Drinking Soda Increases Prostate Cancer Risk


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Before you reach for that soft drink, you may want to consider other beverage options, such as green tea. Results of a new 15-year study (the Malmo Diet and Cancer cohort) found that drinking soda increases prostate cancer risk and it took less than one 12-ounce can daily to cause that risk.

The role of diet in the prevention, development, and treatment of prostate cancer is a topic of much research and debate, and has lead to the creation of various dietary plans and recommendations, such as the Prostate Health Diet, in attempts to help men better understand and manage this disease. This latest study from researchers at Lund University and Skane University Hospital in Malmo, Sweden, supports some previous findings and provides more food for thought.

The increased risk was for more aggressive forms of prostate cancer and was discovered in men who showed symptoms of the disease rather than through elevated PSA test results (prostate-specific antigen). During the earlier stages of prostate cancer, men typically do not have any symptoms, which is one of the reasons it can go undiagnosed unless men have regular screenings (e.g., PSA and digital rectal examinations).

The prostate cancer study

The study was conducted over a 15-year period and involved 8,128 men ages 45 to 73 who were free of cancer, cardiovascular disease, and diabetes when they entered the study. All the men underwent regular medical examinations and were asked to maintain a diary of their food and beverage intake.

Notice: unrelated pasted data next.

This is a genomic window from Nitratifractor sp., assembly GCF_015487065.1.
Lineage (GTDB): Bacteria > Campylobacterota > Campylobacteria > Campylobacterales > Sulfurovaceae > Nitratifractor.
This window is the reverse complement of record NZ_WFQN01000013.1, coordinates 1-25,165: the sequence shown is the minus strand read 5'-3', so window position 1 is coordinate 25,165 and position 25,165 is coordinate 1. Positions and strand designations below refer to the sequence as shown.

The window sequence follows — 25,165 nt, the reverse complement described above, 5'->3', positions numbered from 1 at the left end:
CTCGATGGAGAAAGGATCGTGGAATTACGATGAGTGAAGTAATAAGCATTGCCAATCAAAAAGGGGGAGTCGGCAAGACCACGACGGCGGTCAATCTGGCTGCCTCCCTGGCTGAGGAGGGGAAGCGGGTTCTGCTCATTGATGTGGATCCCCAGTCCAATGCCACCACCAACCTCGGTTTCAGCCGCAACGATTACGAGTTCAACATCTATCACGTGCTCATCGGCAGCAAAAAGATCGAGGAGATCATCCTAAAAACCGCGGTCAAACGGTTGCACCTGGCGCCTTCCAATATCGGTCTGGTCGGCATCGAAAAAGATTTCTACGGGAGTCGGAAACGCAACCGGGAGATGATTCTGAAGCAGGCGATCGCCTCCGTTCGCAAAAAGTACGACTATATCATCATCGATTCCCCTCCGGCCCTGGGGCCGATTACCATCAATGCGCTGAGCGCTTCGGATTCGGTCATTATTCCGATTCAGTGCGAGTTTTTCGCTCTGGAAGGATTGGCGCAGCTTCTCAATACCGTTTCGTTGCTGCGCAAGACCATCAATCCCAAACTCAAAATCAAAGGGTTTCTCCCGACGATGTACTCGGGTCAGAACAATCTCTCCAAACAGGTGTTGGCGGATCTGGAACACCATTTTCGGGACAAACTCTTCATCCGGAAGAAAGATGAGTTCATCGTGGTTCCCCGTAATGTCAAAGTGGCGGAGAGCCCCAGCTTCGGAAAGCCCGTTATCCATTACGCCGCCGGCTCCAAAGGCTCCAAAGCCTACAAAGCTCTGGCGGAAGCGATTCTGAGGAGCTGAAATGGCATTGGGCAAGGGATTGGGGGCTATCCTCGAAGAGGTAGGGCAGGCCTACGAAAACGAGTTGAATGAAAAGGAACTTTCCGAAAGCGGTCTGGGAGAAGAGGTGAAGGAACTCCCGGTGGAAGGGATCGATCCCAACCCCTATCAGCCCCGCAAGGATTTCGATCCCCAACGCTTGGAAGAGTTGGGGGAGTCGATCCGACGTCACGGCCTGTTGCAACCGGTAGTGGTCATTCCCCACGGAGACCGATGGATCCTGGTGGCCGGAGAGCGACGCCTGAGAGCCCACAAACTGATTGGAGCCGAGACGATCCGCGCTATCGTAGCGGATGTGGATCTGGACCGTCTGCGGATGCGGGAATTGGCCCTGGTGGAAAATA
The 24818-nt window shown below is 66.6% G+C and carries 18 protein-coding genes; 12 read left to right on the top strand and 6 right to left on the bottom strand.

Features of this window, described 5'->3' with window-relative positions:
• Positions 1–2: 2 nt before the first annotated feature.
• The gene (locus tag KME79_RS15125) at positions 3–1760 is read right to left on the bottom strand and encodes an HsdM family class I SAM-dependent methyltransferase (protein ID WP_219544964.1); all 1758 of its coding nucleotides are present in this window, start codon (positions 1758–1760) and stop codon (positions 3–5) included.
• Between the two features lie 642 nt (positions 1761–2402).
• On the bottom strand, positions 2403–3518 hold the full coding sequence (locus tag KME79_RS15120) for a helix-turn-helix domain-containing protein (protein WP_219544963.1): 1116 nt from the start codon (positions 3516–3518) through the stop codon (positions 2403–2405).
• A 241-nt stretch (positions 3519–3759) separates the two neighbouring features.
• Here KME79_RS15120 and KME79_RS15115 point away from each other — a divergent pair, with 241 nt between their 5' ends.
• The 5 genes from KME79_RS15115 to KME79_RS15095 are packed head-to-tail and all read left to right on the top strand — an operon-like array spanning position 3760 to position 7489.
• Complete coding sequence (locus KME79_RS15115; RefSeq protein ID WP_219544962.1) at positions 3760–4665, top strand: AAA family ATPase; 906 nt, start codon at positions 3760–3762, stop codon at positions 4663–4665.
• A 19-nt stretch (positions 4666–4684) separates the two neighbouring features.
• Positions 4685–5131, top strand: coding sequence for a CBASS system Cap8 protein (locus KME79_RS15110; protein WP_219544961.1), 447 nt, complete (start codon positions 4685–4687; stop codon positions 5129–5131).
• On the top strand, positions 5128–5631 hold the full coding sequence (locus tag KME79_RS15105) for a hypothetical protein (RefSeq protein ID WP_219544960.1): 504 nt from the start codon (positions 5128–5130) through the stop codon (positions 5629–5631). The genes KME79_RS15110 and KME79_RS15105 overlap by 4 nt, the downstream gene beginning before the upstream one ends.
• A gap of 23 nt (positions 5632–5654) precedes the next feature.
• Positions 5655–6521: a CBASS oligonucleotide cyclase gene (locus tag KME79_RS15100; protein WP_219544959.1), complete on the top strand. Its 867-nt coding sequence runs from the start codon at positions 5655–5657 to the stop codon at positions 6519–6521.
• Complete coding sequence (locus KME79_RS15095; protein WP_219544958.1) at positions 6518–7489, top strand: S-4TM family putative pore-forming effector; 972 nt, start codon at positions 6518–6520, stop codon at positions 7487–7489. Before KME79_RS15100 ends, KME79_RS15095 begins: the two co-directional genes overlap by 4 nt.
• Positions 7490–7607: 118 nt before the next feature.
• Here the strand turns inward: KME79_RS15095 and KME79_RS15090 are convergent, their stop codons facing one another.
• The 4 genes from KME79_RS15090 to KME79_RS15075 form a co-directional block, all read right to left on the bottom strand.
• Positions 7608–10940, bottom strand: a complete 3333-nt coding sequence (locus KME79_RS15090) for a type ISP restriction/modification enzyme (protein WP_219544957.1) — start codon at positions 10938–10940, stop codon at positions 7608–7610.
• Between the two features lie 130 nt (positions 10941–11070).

After an average 15-year follow-up, 817 men had been diagnosed with prostate cancer. When the investigators analyzed the dietary information, this is what they concluded:

  • Men who drank just 11 ounces of sugary soda daily had an increased risk of prostate cancer of about 40 percent. More specifically, “Among the men who drank a lot of soft drinks or other drinks with added sugar,” according to Isabel Drake, a PhD student at Lund University, a co-author of the study, “we saw an increased risk of prostate cancer of about 40 percent.”
  • Men who regularly consumed low-fiber, sugary breakfast cereals had a 38 percent increased risk of developing less aggressive forms of prostate cancer
  • Men who followed a diet that included high amounts of rice, pasta, biscuits, and cake had a 31 percent increased risk of being diagnosed with less aggressive prostate cancer

The study’s authors noted that their findings “suggest that a high intake of refined carbohydrates may be associated with increased risk of prostate cancer,” but also pointed out that “not all foods that are typically high in refined carbohydrates were associated with prostate cancer.”

While the authors are reluctant to make firm dietary recommendations until more studies are done, previous research, especially about sugar, artificial sweeteners, and cancer, provides evidence that sweet soft drinks and other sugary foods can increase a man’s risk for prostate cancer.

Read more in our Prostate Cancer Health Center.

Reference

Drake I et al. Dietary intakes of carbohydrates in relation to prostate cancer risk: a prospective study in the Malmo Diet and Cancer cohort. American Journal of Clinical Nutrition 2012 Dec; 96(6): 1409-18


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